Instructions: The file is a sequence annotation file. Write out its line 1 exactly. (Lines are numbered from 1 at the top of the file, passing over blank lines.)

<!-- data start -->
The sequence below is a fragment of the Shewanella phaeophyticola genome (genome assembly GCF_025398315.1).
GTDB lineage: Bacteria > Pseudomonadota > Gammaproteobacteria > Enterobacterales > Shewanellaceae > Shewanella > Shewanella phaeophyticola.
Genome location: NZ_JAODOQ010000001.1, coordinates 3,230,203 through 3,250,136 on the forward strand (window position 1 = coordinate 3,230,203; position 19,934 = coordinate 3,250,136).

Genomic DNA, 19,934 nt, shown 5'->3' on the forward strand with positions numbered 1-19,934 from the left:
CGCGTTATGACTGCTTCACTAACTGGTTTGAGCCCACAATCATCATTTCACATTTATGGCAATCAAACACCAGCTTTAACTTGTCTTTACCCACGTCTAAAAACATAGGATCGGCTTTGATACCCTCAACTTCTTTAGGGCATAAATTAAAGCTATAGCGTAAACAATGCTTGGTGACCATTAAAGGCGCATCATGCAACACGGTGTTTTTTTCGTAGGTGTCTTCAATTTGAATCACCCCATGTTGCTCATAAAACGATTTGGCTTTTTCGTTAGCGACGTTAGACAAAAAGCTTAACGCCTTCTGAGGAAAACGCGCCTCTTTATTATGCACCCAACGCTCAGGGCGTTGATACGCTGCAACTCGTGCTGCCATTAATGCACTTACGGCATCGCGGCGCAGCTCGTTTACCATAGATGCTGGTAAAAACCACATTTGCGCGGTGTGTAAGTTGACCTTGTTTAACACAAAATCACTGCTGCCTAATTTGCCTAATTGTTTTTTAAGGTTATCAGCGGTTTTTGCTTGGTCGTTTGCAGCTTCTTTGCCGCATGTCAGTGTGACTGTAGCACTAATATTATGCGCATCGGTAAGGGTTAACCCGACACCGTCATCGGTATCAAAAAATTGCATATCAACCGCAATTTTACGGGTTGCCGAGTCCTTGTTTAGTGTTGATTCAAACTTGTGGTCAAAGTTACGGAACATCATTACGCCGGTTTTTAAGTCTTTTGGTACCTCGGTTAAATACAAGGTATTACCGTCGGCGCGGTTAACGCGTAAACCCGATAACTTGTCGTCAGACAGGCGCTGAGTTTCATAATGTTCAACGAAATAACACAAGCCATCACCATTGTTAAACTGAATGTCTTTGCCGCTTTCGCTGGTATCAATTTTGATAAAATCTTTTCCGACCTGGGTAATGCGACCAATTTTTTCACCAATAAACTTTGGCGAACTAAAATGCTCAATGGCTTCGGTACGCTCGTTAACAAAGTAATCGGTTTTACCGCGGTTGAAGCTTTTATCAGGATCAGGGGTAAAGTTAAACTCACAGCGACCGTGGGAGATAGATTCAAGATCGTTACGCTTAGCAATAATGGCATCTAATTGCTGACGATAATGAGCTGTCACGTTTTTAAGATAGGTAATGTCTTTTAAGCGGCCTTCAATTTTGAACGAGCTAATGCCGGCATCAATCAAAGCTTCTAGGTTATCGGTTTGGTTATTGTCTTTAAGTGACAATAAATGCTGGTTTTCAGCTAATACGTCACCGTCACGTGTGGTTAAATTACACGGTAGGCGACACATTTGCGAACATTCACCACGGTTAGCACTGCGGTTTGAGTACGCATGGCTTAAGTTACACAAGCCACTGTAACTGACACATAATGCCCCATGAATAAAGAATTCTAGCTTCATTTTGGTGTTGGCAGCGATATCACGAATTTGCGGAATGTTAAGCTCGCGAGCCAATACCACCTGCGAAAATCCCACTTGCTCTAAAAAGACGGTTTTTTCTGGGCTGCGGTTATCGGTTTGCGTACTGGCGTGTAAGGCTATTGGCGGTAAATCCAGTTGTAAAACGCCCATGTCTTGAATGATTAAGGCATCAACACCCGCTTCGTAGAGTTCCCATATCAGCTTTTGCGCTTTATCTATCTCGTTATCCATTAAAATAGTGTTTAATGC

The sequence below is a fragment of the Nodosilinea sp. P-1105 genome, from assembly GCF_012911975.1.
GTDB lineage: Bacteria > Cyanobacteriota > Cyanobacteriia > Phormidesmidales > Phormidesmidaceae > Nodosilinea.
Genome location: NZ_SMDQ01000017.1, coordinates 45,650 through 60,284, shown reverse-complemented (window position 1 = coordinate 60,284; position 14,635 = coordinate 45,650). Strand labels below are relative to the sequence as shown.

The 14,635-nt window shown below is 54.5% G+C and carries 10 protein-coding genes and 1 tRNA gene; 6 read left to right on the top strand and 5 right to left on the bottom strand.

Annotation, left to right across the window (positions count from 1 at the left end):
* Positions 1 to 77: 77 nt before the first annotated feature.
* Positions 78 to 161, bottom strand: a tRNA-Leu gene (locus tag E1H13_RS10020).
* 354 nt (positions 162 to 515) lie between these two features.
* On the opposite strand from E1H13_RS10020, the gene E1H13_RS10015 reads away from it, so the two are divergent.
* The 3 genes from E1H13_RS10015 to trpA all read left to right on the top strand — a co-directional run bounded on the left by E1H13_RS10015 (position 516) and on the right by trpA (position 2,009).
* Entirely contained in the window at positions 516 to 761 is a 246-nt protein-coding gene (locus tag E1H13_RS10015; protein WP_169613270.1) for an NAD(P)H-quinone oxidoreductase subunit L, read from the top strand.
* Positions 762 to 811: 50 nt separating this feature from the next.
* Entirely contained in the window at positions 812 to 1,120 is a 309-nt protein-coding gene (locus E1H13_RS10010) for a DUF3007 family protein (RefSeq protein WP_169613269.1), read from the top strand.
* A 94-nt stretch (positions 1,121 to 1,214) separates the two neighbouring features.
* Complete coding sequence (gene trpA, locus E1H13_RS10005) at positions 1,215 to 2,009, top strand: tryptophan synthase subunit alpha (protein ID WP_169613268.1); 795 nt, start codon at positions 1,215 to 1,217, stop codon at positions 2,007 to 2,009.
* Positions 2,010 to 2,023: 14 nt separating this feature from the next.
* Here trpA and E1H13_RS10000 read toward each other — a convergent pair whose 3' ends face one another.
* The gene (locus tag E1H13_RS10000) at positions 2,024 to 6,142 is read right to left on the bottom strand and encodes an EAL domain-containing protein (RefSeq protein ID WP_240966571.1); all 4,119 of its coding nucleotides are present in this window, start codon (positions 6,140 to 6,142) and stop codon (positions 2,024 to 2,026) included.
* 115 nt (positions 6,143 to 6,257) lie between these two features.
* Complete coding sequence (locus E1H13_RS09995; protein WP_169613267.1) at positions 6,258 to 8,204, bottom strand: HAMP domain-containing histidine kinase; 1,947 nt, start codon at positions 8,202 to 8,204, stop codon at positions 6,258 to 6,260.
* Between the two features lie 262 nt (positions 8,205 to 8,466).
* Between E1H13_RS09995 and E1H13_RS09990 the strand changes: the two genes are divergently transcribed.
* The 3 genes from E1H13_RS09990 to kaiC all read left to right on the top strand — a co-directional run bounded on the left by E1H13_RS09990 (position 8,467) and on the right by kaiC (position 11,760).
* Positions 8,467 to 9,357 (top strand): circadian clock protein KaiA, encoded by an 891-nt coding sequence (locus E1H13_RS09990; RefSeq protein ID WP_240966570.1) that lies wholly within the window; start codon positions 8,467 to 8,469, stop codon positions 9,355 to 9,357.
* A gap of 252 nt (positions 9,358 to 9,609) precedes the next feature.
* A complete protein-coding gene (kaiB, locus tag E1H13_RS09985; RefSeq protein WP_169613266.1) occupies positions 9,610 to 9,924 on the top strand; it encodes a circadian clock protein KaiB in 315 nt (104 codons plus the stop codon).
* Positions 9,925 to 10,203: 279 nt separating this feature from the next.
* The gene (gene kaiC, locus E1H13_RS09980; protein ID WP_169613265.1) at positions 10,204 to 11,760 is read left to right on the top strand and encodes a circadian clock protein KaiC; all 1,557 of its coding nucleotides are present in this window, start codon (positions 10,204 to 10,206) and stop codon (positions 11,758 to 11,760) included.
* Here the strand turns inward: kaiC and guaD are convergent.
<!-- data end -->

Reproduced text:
The sequence below is a fragment of the Shewanella phaeophyticola genome (genome assembly GCF_025398315.1).